Confirming that domestic violence originated from culture and traditional ways of life Philips (1987:72) says:

There is no simple explanation for violence against woman in the home. Certainly, any explanation must go beyond the individual characteristic of the woman and the family and look to the structure of relationship and the role of society in understanding that structure.

In the end analysis, it is perhaps best to conclude that violence against women is a function of the belief fostered in all cultures that men are superior and that the woman they live with are their possessions or chattels that they can treat as they wish and as they consider appropriate.

 

It is also important to note that one of the functions of culture is to provide a selective screen between man and the outside world. Culture, therefore, designates what people pay attention to and what they ignore. The screening function of culture provides structure for the people and the nervous system from “information overload” Hall, (1997: 45-47) explains information overload as:

A situation in which the system breaks down when it cannot properly handle huge volume of information to which it is subjected.

Natash until the night of her twenty first birthday was a happy, vibrant, young, innocent lady. The ordeal of losing her virginity in the hands of her foster father leaves her a traumatized lady. Since her system cannot cope with this predicament, she becomes a ghost of her former self. From this home-video it is noted that the society is ordered upon sexual imbalance in which pleasurable look has been divided along active male and passive female gaze dichotomy. The male gaze projects its fantasy on the female figure by which it is naturally aroused (Mulvey, 1992:348) Natash’s appearance which is coded for strong visual and erotic impact in A Woman’s Honour predisposes her to abuse. Her body is consequently explored as an object of sexual gratification.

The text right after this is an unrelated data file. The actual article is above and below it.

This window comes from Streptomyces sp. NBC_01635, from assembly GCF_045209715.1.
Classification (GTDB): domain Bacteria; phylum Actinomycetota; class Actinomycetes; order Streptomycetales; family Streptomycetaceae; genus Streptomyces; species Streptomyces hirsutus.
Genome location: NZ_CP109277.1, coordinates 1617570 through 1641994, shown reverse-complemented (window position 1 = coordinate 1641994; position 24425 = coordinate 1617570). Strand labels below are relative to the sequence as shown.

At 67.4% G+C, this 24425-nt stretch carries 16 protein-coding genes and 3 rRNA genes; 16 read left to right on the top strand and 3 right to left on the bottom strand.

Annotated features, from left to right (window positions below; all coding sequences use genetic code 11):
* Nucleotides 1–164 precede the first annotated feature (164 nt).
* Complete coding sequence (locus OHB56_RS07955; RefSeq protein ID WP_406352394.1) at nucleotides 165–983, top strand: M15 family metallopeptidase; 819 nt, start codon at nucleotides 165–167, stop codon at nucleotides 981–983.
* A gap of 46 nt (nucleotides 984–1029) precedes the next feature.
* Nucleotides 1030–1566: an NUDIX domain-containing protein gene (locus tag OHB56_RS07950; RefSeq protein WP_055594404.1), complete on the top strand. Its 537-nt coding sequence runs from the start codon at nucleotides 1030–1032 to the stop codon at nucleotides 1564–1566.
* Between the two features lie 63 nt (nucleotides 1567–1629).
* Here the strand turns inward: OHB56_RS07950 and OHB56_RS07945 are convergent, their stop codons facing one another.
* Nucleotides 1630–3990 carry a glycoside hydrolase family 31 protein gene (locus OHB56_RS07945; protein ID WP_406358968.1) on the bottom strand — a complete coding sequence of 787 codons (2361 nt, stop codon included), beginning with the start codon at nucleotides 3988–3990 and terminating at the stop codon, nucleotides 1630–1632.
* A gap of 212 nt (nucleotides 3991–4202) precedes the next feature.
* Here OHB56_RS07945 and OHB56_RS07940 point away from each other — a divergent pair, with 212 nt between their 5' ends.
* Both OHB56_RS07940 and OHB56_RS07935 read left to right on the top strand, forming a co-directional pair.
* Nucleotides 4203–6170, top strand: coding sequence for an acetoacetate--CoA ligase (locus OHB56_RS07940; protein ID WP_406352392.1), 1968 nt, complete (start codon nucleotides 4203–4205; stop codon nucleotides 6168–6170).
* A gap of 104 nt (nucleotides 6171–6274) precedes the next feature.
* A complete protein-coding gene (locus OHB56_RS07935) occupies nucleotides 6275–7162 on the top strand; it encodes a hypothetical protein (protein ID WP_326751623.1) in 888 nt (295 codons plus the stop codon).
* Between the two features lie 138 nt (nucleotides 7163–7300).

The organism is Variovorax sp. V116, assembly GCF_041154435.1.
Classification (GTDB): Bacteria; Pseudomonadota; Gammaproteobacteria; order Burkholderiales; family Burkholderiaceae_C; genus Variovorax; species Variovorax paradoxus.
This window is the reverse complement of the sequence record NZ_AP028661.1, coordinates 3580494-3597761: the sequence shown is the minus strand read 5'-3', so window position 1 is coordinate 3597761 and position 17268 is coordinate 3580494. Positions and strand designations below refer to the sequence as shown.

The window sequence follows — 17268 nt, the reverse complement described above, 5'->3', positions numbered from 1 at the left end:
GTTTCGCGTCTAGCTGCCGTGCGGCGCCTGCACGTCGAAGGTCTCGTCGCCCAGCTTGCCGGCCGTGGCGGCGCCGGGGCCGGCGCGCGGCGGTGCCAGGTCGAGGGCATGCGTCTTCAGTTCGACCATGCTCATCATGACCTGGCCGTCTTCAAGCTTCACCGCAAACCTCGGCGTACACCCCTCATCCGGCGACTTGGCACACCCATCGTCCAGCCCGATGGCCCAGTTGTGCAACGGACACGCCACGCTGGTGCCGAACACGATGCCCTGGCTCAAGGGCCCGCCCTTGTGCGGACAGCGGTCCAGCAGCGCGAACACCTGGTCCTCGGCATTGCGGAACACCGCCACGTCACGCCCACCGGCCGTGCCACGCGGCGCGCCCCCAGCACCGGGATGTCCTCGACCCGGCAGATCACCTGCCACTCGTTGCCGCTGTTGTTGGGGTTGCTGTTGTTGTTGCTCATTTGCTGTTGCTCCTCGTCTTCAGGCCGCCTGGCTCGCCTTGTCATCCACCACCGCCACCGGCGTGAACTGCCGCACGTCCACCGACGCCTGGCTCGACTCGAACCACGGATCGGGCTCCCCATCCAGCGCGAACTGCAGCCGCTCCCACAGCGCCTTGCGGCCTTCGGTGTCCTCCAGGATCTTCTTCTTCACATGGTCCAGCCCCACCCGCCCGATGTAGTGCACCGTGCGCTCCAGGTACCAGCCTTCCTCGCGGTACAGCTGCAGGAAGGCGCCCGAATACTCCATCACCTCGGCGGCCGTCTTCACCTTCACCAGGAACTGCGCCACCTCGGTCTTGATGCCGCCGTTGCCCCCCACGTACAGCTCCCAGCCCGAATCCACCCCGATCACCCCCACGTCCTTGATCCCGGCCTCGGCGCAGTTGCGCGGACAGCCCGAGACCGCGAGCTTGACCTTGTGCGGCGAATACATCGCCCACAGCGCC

Deduction

Every form of human behaviour that is sometimes regarded as voluntary is a product of past and present events in the environment. Human beings from whom behaviour ensues are products of some cultural and historical experiences. It is this culture or history that helps to explain how humans respond in particular situations. Human behaviour, therefore, is basically explainable from the point of view of culture and history. Amidst this seemingly overbearing relationship to human behaviour is a question of choice. This relationship is explainable from the point of view of individual preference or choice. The issue of choice here has to do with the availability of several options against which individual choice is related. (Jacobson & Gottman, 1998) Domestic violence therefore, is not a compulsive action.